Adam Hadwin Plays Himself Into Contention At Phoenix Open With 65 And 191,400 Spectators

Adam Hadwin Has Himself In Contention Going Into The Weekend At The Waste Management Phoenix Open - Image Courtesy Adam Hadwin Website

By Alfie Lau

It was a tough Thursday night for Abbotsford’s Adam Hadwin, who had seen a promising opening round at the Waste Management Phoenix Open devolve into just a (-1) round of 70. But as darkness settled in Scottsdale, Hadwin made a prediction of what was to come after his closing bogey.

“It was an unfortunate three-putt, but it is what it is,” said Hadwin. “I just need to clean it up tomorrow, shoot 4 or 5 under.”

Well Hadwin did even better than that, making six birdies in his final 9 holes to shoot a (-6) round of 65 and rocket his way up the leaderboard. His blemish-free scorecard included those six circles and 12 pars.

Hadwin, who started his round at the first hole, made pars all along the front nine, and then exploded with birdies on 10, 11, 14, 15, 17 and 18. His birdie at 15 was notable because he chipped in from the right fringe after a poor third across the green. At 18, he made a 15-foot putt as waves of Canadians cheered lustily for him.

For Hadwin, there wasn’t much difference in his ball striking from Thursday to Friday. “I played those first or five holes on the back side the same as yesterday,” said Hadwin. “The big difference is I played them in a couple under today.”

Hadwin said he played well on the front 9, even though his scorecard didn’t show it. “I hit some good shots, hit some good putts, nothing fell,” said Hadwin. “I plodded my way around. It was just a matter of waiting for it to come.” And come it did, as Hadwin has placed himself in prime position for the weekend.

Hadwin did say it was good to get his Friday round done before the late afternoon, when fans in Phoenix get traditionally more boisterous. “Absolutely, we get them when they’re only one or two beers deep instead of 12 beers deep,” said Hadwin, who added that he doesn’t ever have anything special planned at the 16th hole. “I’m the quiet guy,” said Hadwin. “I just go about my business and just try not to get booed.”

Hadwin was lucky to leave 16 unscathed because the fans were in fine form early and got more boisterous as the day went on. One of the ushers outside the 16th hole said that when he arrived for work at 5:30 a.m. Friday, there was a group of New England Patriots fans, in full throat, waiting for the gates to open at 7 a.m. so they could rush through the gates to secure their spots on the 16th hole.

Another traffic cop said it’s a strange phenomenon that traffic prior to 7 a.m. is crazy because the die-hards are trying to get to Scottsdale. And then during traditional morning rush hour, it’s quiet because those who couldn’t make it early are getting rest before making it in the afternoon. That means there’s an unusual second rush hour, just after 11 a.m. when people are trying to get to TPC Scottsdale for the afternoon flight of golfers, which includes crowd favourites Phil Mickelson and Jon Rahm.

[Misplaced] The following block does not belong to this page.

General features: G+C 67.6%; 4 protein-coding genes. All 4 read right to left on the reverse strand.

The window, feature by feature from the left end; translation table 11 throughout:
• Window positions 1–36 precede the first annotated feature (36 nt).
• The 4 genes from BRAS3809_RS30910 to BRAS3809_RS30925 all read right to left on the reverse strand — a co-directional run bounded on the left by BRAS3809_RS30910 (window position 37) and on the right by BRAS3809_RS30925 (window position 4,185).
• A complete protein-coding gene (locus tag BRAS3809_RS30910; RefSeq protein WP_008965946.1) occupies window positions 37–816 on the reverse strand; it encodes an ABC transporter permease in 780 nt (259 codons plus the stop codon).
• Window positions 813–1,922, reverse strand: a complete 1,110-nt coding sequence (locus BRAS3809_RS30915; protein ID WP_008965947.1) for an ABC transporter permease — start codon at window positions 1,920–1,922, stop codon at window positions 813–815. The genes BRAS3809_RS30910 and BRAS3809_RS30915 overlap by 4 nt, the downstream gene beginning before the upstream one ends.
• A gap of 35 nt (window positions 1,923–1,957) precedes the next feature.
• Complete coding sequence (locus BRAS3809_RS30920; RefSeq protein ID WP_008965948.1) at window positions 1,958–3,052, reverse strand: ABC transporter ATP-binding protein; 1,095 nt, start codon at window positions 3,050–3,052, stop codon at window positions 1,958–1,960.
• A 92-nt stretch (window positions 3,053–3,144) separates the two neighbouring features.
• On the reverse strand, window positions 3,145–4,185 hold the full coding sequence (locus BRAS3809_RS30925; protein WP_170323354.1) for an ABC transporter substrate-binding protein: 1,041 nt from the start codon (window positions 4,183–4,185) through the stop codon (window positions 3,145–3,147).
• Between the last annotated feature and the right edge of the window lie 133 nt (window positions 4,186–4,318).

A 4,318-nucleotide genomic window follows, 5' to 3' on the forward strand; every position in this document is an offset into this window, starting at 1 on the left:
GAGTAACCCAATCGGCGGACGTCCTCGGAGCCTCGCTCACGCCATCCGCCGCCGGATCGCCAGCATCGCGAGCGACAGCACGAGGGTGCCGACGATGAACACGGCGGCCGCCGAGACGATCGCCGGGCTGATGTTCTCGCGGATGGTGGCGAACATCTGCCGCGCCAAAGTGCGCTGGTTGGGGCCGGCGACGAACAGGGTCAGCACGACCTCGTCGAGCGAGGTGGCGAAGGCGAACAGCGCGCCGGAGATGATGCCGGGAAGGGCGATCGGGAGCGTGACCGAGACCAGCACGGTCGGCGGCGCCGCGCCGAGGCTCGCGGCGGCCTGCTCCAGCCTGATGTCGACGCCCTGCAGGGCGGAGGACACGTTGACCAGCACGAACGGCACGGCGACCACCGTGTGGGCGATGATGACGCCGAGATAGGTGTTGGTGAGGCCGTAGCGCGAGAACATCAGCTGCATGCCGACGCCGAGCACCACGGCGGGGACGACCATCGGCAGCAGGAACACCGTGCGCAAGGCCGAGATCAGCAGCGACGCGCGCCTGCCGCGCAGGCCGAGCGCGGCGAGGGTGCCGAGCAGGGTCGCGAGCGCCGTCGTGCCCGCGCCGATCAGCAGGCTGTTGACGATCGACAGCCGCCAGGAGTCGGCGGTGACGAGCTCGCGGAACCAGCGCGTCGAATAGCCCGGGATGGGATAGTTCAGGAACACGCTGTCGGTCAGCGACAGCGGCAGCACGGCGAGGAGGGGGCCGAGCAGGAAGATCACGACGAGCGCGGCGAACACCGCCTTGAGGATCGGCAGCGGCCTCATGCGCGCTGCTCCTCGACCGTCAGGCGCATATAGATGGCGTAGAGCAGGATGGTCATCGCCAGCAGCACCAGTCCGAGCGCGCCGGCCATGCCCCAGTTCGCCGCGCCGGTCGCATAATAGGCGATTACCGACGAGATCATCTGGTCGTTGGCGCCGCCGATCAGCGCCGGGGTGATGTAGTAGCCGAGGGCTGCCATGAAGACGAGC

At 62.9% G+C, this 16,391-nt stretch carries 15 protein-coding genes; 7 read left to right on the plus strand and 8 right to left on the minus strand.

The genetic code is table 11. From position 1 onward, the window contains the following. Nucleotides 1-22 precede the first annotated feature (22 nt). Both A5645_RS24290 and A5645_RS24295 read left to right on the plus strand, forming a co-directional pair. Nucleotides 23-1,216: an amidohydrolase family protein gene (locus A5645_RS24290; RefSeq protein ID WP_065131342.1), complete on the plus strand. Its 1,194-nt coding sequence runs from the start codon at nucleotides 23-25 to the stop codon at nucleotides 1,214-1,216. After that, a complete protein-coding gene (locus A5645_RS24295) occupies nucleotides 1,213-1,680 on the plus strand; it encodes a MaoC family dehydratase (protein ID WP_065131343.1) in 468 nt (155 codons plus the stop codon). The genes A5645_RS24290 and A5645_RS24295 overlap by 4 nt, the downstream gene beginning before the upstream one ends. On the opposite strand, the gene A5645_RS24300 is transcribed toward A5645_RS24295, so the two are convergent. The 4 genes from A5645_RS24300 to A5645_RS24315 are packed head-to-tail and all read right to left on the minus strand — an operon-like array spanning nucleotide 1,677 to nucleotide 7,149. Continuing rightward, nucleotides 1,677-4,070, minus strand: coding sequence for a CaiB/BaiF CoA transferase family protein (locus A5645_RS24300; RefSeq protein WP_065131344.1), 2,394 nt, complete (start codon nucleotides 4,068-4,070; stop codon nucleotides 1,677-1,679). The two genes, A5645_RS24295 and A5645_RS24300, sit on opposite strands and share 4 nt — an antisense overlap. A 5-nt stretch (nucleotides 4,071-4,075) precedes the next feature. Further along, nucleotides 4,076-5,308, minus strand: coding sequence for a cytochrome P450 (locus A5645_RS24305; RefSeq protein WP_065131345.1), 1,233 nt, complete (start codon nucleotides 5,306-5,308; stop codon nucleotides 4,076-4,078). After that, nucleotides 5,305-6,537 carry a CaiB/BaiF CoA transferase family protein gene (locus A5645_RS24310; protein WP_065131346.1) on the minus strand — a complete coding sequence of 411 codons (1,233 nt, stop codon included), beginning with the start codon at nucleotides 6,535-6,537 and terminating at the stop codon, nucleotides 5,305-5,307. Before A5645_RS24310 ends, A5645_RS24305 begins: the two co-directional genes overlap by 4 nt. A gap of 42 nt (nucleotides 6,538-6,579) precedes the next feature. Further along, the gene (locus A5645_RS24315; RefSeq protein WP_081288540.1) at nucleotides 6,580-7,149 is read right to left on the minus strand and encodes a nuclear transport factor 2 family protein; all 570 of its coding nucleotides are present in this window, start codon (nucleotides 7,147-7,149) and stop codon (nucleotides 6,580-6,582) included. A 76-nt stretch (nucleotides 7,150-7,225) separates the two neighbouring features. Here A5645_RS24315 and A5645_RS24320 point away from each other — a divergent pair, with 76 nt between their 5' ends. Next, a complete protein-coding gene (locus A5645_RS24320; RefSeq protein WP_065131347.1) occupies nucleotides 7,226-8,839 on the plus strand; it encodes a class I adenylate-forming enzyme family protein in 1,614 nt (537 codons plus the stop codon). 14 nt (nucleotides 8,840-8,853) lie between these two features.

Mickelson and Rahm are tied with Hadwin in a large group within striking distance of leaders Rickie Fowler and Bryson DeChambeau, who finished at (-10). Fowler got it to (-11) at the par-5 15th, only to give it back with a sloppy bogey at the 17th to fall back to (-10).

DeChambeau finished birdie-birdie to grab a share of the lead, amidst news there will be a new champion at the Waste Management Phoenix Open because two-time defending champion Hideki Matsuyama had to withdraw with a sore wrist prior to his second round on Friday morning.

Of the Canadians, Ontario’s Ben Silverman sits at (-3) after Friday’s 68. Also playing this weekend is Abbotsford’s Nick Taylor at (-2) after Friday’s even par 71.

The tough luck Canuck story has to go to Dundas, ON’s Mac Hughes, who bogeyed his final hole to miss the weekend by that one shot. Hughes, who started on the 10th hole, didn’t have much going early, but jumpstarted his day with three birdies in a row at 15, 16 and 17, including one of the best shots at 16, just 3.5 feet away from the hole, which he easily converted for birdie.

Hughes got it to (-5) with just seven holes to play, only to get on the bogey train, making five bogeys including four in a row to finish tied with Jordan Spieth, perhaps the highest profile casualty of the cut. Spieth had an ice-cold putter and also was the victim of several ill-timed shouts from inebriated fans on both Thursday and Friday which had to have cost him the stroke he needed to play this weekend.

But the bigger news is the announced attendance of 191,400 for Friday, a new record for the second tournament day. With a weekly total of 439,088, the weekly record of 655,434, set in 2017, could be broken Saturday, with 800,000 total spectators within reach.

104,375 was the announced attendance Thursday, just below the all-time Thursday record of 118,461 set in 2015 when the Super Bowl and Tiger Woods were both part of the equation.

The Waste Management Phoenix Open is one of the few tournaments which has a larger Saturday attendance than Sunday. It’s no surprise, considering the final Sunday in Phoenix is Super Bowl Sunday.

The Waste Management Phoenix Open tries to get its final round complete by 6 p.m. Eastern, or approximately 30 minutes before the start of the Super Bowl so that couch potatoes can seamlessly go from watching live golf to live football, but that hasn’t worked out the last two years because Matsuyama needed extra holes both years to vanquish Rickie Fowler and Webb Simpson respectively.

With Matsuyama now out of the tournament, perhaps that bodes well for a normal time finish on Super Bowl Sunday.

About The Writer:

Alfie Lau has been a contributor to Inside Golf for several years and is making his annual pilgrimage down the coast for the PGA TOUR's West Coast Swing. He can be reached at